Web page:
Discover Common Ways to Help Your Children Cope with Grief and Loss

Helping Children Cope with Grief and Loss

expert parenting tips to help children cope with griefA child may experience grief and loss due to the death of a family member, close friend, or beloved pet; parental separation or divorce; military deployment of a parent; move from familiar surroundings; diagnosis of a chronic illness; or other life-altering event. Parents often underestimate the impact of loss on children, who have fewer coping skills than adults.

Authored by Marianne Neifert, MD, MTS – Dr. Mom®
Professional Speaker on Topics such as Positive Parenting, Work Life Balance, Breastfeeding Promotion and Support, Personal Growth, and Family Spirituality

The following strategies can help your child experience emotional healing in the face of adversity, develop resilience, and accept that death and loss are part of the cycle of life:

Offer your example. Your own grief response has a major effect on how your child reacts to loss. Your openness in sharing your thoughts and feelings during times of loss shows your child how to express painful emotions in a healthy way. Emphasize that you will be there for her as your family copes with the loss together. Seeking help for your own grief will enable you to be more emotionally available to your hurting child.

Listen and ask questions. Create an emotional atmosphere of warmth, acceptance, and understanding to help your child feel safe sharing her sadness, fear, anxiety, or anger. Explain that you want to know what your child is feeling and how you can help her. Often, young children will express concern about who will care for them, take them to school, etc. They may believe that their negative thoughts, words, or feelings have caused their parents’ divorce or a person’s death. Reassure your child that she did not cause the death or loss, could not have prevented it, and cannot do anything to bring the person back.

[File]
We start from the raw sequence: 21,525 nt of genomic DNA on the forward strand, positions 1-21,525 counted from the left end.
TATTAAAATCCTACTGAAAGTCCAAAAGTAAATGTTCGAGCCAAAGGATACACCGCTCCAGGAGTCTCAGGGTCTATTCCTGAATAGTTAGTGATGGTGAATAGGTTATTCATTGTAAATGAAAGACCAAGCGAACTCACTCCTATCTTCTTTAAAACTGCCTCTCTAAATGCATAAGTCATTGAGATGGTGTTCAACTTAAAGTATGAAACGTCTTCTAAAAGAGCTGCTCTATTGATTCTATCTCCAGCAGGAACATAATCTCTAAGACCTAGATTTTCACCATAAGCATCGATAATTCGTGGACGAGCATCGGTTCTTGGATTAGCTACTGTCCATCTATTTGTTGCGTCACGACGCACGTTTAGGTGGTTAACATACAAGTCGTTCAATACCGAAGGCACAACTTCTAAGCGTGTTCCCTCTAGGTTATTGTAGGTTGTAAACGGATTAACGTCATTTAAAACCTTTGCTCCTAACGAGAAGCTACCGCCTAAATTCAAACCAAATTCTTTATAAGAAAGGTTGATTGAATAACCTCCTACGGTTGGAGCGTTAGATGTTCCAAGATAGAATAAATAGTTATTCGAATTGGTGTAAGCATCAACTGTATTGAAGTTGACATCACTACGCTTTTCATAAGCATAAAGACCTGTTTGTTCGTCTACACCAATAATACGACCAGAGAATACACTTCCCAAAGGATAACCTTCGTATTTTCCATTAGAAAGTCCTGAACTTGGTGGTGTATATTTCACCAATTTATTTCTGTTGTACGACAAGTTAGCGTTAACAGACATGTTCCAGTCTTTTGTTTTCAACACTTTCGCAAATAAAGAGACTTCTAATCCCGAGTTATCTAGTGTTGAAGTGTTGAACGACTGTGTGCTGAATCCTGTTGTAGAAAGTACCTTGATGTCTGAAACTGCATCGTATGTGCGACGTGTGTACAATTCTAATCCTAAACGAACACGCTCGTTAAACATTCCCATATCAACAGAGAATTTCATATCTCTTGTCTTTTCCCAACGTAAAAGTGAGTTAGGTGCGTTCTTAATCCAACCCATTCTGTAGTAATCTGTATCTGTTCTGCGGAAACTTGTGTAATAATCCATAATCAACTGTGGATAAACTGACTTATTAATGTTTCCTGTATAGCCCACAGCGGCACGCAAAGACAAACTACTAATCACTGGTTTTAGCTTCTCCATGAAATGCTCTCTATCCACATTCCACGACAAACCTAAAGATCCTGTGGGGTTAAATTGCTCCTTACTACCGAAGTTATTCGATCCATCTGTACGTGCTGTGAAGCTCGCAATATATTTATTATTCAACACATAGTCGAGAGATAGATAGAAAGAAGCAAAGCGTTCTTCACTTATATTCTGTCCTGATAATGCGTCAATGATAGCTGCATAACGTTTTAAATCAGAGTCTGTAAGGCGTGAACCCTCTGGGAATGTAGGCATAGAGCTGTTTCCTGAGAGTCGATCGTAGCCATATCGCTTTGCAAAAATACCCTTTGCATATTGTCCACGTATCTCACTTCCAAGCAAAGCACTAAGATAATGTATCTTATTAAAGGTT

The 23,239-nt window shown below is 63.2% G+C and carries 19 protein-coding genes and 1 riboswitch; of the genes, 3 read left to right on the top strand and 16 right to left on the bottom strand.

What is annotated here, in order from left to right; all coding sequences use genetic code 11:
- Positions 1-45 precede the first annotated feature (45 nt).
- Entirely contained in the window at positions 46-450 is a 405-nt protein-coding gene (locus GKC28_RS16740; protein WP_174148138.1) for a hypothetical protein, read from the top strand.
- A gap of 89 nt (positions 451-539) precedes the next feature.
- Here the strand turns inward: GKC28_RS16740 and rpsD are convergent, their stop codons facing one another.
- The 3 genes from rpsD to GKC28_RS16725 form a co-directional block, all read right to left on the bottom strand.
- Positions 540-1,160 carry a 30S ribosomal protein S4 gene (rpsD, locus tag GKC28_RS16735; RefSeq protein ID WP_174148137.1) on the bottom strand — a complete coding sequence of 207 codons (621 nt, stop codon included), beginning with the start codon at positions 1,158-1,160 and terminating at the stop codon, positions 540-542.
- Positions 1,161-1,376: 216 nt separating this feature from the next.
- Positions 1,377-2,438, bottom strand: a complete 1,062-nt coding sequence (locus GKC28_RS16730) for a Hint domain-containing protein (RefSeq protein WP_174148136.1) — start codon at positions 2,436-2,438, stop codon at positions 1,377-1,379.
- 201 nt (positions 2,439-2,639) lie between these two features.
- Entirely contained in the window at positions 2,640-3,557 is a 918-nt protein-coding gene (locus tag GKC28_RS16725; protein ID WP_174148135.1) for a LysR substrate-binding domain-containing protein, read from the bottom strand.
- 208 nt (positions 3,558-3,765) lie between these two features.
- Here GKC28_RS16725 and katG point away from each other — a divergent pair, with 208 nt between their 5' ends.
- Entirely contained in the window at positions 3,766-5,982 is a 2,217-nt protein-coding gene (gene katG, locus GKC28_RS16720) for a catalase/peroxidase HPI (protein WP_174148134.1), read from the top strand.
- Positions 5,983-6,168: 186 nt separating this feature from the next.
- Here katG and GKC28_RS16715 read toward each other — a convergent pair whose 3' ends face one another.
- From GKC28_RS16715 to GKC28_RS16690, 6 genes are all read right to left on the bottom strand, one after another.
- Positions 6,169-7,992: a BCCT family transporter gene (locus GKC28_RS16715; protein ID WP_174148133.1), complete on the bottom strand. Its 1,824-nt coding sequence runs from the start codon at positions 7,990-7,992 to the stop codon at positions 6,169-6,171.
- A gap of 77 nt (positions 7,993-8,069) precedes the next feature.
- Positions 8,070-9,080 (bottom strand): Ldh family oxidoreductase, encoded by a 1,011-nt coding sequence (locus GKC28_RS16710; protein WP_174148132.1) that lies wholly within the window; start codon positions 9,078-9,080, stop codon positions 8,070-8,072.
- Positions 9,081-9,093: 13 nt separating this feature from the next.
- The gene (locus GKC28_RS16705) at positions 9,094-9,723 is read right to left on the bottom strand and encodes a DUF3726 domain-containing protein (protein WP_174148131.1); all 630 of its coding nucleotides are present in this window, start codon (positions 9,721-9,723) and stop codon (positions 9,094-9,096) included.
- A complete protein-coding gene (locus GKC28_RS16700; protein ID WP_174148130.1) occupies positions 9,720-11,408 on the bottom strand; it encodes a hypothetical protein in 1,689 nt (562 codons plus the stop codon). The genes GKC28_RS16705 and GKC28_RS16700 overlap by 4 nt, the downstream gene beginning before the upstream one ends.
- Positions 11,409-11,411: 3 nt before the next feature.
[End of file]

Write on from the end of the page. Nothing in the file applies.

Consider your child’s age. Tailor your explanation to your child’s age and developmental level. Use simple terms and give honest, accurate information. Explain that the person has died and won’t be coming back. Ask your child what she understands about the situation so you can correct misperceptions. Avoid the use of euphemisms, such as “sleep,” when discussing death, as this can be highly confusing to young children and create fear about going to sleep. Similarly, saying a deceased person has “departed” or “gone from us” makes it sound like they will return again. Be patient when young children repeat the same questions as they try to grasp the finality of the situation. Remember to offer liberal hugs, cuddles, and physical expressions of your love amid the crisis.

Allow children to attend the funeral or memorial service. The decision whether to have a young child participate in a funeral service is an individual one. If your child will attend the funeral, prepare her for what to expect, and support her throughout the process. Explain that the service is a celebration of the loved one’s life and a way to comfort one another. Allow your child to help plan or participate in the service, if desired. Let her decide whether or not she wants to view the body.